Knowing the symptoms of fentanyl overdose can save a life. If you think someone around you may have overdosed on fentanyl, look for the following signs of opioid overdose:2,6

  • Loss of consciousness and inability to waken.
  • Pinpointed pupils.
  • Slow, shallow, or stopped breathing.
  • Bluish or purple-colored fingernails or lips.

In the event of an opioid overdose or potential overdose, call 911 immediately. Most states have Good Samaritan laws that protect people from criminal penalties for their own drug use if they call 911 to save a life.8

Other actions that may save a life during a fentanyl overdose include:3

  • Administering naloxone (Narcan, Kloxxado, Rivive), if available.
  • Keeping the person awake, if possible.
  • Turn them on their side (if they cannot sit up) with an ear to the ground to prevent choking.
  • Staying with the person until help arrives.

Naloxone is a medication that can reverse the effects of a fentanyl or other opioid overdose. It typically comes in an easy-to-use nasal spray that’s available without a prescription at most U.S. pharmacies.3,8

Fentanyl Withdrawal & Detox

Fentanyl Dependence & Withdrawal

With regular use, a person may develop physiological dependence, where normal functioning is maintained through the sustained presence of opioids. Once dependence develops, a person will likely experience withdrawal symptoms if they abruptly stop or cut back their use of fentanyl and other opioids.3

Fentanyl withdrawal symptoms can vary and may include:2,3,6

  • Anxiety.
  • Restlessness.
  • Insomnia.
  • Fever and sweating.
  • Watery eyes and runny nose.
  • Chills.
  • Body aches.
  • Abdominal cramping.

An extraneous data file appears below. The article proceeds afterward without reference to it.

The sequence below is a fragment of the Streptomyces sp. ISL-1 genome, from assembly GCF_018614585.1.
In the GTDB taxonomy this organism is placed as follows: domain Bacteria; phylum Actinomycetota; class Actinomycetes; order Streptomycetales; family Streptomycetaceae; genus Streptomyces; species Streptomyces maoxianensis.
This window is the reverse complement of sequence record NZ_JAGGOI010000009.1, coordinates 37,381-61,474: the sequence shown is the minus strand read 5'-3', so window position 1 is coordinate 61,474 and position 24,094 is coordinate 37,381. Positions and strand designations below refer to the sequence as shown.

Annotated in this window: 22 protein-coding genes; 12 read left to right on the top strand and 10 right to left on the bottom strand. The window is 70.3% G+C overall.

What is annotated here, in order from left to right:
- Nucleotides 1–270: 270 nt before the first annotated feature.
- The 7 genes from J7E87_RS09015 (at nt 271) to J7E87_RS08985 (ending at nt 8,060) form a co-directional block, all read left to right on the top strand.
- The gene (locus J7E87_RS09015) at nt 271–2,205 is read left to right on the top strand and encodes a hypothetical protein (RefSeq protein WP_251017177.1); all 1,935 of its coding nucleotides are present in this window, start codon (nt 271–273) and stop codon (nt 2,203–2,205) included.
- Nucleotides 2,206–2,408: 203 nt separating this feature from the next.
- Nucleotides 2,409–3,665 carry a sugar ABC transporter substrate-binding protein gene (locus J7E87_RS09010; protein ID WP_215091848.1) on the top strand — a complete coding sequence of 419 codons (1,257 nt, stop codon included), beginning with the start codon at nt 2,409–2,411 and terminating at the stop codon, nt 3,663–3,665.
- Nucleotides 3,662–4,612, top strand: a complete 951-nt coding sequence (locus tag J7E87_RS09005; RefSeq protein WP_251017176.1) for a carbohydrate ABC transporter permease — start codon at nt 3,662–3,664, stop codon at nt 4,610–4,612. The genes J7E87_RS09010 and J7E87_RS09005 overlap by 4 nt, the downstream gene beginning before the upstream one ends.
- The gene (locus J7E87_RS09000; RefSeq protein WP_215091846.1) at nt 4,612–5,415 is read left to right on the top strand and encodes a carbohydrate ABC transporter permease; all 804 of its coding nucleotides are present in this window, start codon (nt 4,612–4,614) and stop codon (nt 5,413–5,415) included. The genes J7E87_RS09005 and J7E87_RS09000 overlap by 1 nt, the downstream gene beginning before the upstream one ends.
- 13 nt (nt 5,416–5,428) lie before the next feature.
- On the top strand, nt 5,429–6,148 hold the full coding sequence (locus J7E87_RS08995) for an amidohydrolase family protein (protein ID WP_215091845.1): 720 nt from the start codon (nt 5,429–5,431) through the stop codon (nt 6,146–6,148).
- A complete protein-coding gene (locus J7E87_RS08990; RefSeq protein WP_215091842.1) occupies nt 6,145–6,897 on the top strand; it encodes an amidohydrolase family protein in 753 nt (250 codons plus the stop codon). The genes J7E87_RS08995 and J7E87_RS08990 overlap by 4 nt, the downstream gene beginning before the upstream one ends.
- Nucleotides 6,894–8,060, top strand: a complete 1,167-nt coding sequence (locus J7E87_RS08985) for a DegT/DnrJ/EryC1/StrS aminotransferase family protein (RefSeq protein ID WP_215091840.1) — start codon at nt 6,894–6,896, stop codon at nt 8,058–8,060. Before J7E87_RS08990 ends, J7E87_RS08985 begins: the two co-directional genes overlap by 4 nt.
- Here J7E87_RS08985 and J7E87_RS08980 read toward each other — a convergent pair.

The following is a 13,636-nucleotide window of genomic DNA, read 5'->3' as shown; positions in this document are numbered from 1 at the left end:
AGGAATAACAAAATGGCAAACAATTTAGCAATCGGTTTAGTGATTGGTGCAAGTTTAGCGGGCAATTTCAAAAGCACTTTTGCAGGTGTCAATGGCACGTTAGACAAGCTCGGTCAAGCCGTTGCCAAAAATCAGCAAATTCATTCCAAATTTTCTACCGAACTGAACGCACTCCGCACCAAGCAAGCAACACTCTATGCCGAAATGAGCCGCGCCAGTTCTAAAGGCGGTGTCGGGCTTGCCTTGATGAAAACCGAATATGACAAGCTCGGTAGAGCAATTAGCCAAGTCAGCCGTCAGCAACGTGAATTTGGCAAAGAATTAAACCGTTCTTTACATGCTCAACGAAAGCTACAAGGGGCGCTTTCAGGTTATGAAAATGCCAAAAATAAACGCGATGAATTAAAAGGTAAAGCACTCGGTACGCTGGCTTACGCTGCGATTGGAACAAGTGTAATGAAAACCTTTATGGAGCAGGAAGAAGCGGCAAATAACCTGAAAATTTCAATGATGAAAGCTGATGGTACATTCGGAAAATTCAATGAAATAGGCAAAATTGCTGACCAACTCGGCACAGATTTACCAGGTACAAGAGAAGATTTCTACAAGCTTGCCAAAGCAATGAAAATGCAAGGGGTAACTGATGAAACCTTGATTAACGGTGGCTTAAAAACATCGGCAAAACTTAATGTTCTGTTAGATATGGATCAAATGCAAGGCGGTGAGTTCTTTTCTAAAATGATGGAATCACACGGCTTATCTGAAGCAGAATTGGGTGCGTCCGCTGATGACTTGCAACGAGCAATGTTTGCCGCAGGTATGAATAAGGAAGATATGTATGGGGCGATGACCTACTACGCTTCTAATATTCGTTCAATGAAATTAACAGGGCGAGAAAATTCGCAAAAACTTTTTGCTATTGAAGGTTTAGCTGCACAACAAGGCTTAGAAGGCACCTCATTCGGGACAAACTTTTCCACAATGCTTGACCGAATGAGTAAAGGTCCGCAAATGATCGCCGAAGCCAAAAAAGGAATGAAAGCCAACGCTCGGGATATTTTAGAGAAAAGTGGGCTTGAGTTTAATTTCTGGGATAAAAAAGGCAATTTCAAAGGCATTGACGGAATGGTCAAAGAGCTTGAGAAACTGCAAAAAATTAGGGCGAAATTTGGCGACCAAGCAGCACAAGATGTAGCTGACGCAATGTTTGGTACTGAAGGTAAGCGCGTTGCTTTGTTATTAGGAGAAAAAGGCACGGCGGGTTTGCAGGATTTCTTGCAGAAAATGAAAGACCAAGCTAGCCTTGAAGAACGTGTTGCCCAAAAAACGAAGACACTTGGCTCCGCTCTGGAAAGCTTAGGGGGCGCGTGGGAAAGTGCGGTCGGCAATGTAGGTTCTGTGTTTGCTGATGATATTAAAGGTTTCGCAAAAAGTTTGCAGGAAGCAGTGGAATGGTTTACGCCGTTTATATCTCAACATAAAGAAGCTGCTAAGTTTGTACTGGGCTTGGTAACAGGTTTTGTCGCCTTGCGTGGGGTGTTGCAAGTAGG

• Diarrhea and vomiting.
  • Intense cravings.

Detox for Fentanyl Withdrawal

Withdrawal from fentanyl and other opioids can be very uncomfortable. A medical detox program can help ensure patient comfort and safety during the withdrawal process and foster entry into long-term treatment and recovery.2,9

These programs provide a supportive and medically supervised environment with options for medications to manage acute symptoms and treat opioid use disorder. The main medications used during fentanyl and other opioid withdrawal are:3,9

  • Methadone.
  • Buprenorphine.
  • Clonidine.
  • Lofexidine.

The types of detox medications used may vary depending on a person’s individual needs and the availability of medications at each specific program.

Fentanyl Addiction Treatment

Signs of Fentanyl Addiction

Addiction is characterized by an inability to control one’s drug use despite the harmful consequences.3

Recognizing the signs of addiction can help you or your loved one get help as soon as possible. The Diagnostic and Statistical Manual of Mental Disorders (5th edition) lists a set of 11 criteria that professionals look for when diagnosing opioid use disorders, the clinical diagnosis for an opioid addiction.